Val was a part of the family.  She was always there to greet us when we came home from being out.  She would bark at the door until we opened it and then run between us to say “Hi” to each of us like she’d not seen us for months – even if we were only gone a half hour.   Val was a true “pack” dog.  She hated to be alone when she could be near someone.  Constantly under foot, she would lie down on your feet when you sat on the couch to watch the TV.   Most of all, Val loved Hil.  Val would follow Hil from room to room – not to get a treat or anything – just to be near her.  We used to kid each other that Val was Hil’s extra shadow.  Hil bought a little placard to keep on the wall near the back door titled “Chores List“.  It read: “1.  Let dog out;  2.  Let dog in;  3.  Let dog out;  4.  Let dog in…”
About six months ago, Val developed a distended tummy.  Val started getting skinny everywhere else and losing energy.   I think both Hil and I knew there was something wrong, but we didn’t really want to face it and we just put it down to her being over 10 years old.  We were feeding Val more, but she was continuing to lose weight everywhere except her belly.  Finally, Hil scheduled a trip to the vet.
Val saw the vet on 28 March and they said she had large tumors on her spleen and liver and probably the cancer had spread to other places too.  They said it was operable for her spleen, but because it had spread, she would not have long anyway.  We decided to bring her home and make her final days as comfortable as possible.  The vet said, “When she starts to go, she would go down quickly.  She will lose all interest in food and not want to move.  She will start panting and her gums will get pale.  When that happens, bring her back and we’ll help her.”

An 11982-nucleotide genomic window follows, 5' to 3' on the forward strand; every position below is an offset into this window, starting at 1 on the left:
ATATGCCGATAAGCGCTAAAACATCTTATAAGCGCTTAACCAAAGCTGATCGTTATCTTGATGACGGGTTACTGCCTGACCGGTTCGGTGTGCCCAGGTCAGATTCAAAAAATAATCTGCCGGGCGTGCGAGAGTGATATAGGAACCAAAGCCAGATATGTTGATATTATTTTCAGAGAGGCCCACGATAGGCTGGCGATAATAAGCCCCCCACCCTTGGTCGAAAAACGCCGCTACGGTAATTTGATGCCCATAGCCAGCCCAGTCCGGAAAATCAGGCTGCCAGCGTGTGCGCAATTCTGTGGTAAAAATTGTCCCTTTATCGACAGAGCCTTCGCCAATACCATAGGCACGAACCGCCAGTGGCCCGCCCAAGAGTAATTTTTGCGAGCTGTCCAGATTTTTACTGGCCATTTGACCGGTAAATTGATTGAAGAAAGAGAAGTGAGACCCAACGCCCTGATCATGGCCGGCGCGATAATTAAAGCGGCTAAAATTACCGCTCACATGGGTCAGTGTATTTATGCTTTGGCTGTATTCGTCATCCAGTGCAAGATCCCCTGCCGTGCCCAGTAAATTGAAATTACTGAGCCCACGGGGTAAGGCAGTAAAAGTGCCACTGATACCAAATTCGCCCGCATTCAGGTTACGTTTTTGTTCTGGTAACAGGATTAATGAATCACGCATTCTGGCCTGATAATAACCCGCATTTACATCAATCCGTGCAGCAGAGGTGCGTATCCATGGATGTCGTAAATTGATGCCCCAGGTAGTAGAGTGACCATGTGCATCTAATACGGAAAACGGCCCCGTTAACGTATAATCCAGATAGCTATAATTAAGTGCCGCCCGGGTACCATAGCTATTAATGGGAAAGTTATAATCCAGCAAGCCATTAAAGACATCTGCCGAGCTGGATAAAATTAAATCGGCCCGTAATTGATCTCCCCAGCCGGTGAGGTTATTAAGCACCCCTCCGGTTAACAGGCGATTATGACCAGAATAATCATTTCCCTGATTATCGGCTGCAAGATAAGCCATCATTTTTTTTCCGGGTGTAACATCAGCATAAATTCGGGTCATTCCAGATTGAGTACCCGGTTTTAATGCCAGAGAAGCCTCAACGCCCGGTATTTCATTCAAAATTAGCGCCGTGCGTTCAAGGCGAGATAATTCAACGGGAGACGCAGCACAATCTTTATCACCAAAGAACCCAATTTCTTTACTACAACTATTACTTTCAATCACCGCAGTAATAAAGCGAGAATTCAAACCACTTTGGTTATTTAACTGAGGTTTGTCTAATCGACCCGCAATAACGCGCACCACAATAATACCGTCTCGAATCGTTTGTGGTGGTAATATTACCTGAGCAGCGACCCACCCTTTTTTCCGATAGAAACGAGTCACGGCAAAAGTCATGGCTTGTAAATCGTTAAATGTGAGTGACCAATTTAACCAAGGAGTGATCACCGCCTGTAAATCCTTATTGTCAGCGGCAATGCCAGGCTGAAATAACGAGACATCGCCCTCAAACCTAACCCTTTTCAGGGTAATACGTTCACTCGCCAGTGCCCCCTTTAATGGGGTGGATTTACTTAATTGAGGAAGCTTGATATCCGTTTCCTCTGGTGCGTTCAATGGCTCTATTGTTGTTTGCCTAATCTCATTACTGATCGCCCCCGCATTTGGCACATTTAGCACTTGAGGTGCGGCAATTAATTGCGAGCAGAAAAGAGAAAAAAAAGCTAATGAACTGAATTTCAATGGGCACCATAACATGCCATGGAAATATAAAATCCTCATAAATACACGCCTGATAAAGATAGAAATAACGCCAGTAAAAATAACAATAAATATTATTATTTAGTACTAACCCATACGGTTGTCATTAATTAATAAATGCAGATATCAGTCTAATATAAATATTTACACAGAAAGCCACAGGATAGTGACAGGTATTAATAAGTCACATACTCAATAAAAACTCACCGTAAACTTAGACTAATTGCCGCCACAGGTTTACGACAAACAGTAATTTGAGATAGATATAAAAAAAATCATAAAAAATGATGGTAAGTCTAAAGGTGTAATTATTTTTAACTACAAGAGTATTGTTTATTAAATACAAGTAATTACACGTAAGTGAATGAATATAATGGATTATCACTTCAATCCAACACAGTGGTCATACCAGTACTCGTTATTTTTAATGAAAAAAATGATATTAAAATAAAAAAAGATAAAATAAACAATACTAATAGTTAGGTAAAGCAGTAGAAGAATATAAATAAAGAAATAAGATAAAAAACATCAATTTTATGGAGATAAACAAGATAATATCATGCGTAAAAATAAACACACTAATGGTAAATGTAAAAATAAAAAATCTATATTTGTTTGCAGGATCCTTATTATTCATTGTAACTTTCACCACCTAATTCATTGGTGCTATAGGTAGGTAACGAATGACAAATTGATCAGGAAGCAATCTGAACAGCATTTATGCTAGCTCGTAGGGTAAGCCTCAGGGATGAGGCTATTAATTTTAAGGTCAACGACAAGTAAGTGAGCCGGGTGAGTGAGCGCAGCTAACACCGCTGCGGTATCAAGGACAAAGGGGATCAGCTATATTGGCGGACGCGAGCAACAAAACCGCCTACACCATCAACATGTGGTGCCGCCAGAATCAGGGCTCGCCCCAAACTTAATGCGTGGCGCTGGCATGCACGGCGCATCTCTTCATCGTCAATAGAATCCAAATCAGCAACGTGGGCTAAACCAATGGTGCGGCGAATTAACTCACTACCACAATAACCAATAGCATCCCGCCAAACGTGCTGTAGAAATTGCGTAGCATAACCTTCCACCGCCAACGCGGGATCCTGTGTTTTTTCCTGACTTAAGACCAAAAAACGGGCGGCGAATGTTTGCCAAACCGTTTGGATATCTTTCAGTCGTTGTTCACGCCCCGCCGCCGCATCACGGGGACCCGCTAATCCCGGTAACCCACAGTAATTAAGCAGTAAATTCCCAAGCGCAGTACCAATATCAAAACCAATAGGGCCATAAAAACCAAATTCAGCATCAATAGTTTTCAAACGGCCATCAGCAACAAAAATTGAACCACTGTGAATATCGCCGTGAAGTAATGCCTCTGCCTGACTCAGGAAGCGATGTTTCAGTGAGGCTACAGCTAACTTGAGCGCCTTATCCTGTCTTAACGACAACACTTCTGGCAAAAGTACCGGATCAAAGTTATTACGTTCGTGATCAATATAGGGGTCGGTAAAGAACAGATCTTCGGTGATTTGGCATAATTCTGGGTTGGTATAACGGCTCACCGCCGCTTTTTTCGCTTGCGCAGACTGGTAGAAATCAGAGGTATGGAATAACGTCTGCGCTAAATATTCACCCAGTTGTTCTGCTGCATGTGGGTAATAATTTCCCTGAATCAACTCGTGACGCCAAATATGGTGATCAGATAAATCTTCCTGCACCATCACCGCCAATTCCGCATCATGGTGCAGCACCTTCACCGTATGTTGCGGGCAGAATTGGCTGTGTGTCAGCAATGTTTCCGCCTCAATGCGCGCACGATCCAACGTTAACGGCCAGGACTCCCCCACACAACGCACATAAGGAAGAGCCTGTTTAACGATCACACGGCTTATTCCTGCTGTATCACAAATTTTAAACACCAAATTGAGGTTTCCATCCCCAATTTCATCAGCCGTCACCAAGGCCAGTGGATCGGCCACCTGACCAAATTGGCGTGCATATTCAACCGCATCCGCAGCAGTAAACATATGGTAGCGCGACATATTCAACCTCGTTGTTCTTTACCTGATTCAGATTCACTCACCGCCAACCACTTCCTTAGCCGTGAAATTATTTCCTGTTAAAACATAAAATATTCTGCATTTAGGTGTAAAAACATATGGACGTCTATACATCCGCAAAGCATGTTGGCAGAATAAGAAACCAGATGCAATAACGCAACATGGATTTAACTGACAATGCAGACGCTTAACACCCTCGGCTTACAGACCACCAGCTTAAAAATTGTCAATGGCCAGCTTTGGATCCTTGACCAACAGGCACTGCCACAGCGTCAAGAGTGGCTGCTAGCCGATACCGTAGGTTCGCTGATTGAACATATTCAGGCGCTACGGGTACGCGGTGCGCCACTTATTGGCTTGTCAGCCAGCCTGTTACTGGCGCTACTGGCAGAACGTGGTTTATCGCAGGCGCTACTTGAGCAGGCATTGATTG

For the last two weeks, Val was treated even more like the queen of Sheba than she usually was.  A new chewing toy, lots of treats and plenty of scratches…  And she loved it.
On Thursday, when I got home from work, Val didn’t get up to greet me.  She didn’t even raise her head.  I checked her several times to make sure she was breathing and to give her a few scratches.  She got up when Sarah got home from school about two hours later, but she had barely moved the whole time in between.   When she sat back down, she was panting.
Hil got home and let Val out for her business and then Hil called me over.  Val was passing blood in her urine.  She was still panting and was completely off her food for the day.
We called the vet and they said to bring her in right away…
We got Val’s leash and she seemed to buck-up.  She went right to the front door and was panting excitedly.  When we started for the car, she got even more excited (because this meant her favorite walks).  When we got her to the vets office, she was shaking terribly.  They examined her and asked us what we wanted done.  We signed the forms and paid the fee.  They spread a blanket on the floor so she would be comfortable.  The doctor gave Val her shot and she passed on quickly while the three of us were petting her.  She simply relaxed with her head in my hands and then stopped breathing.  The vet checked her pulse and said she was gone.
Sarah, Hil and I continued to pet Val for a few minutes and then we left her to have her ashes spread over a field in Napa.
The house is less full now without Val here to greet us.  But in a strange way, I feel like she is still here.  Like a legendary Chinese guardian dog, Val is still waiting at the door to welcome us home and still ready to bark to protect us from danger.
Rest in peace, girl.  While we remember and celebrate your life with us, we also mourn our loss.  Thanks for being a part of our family.  We miss you.  We loved you.  I loved you, you silly, playful, wonderful dog!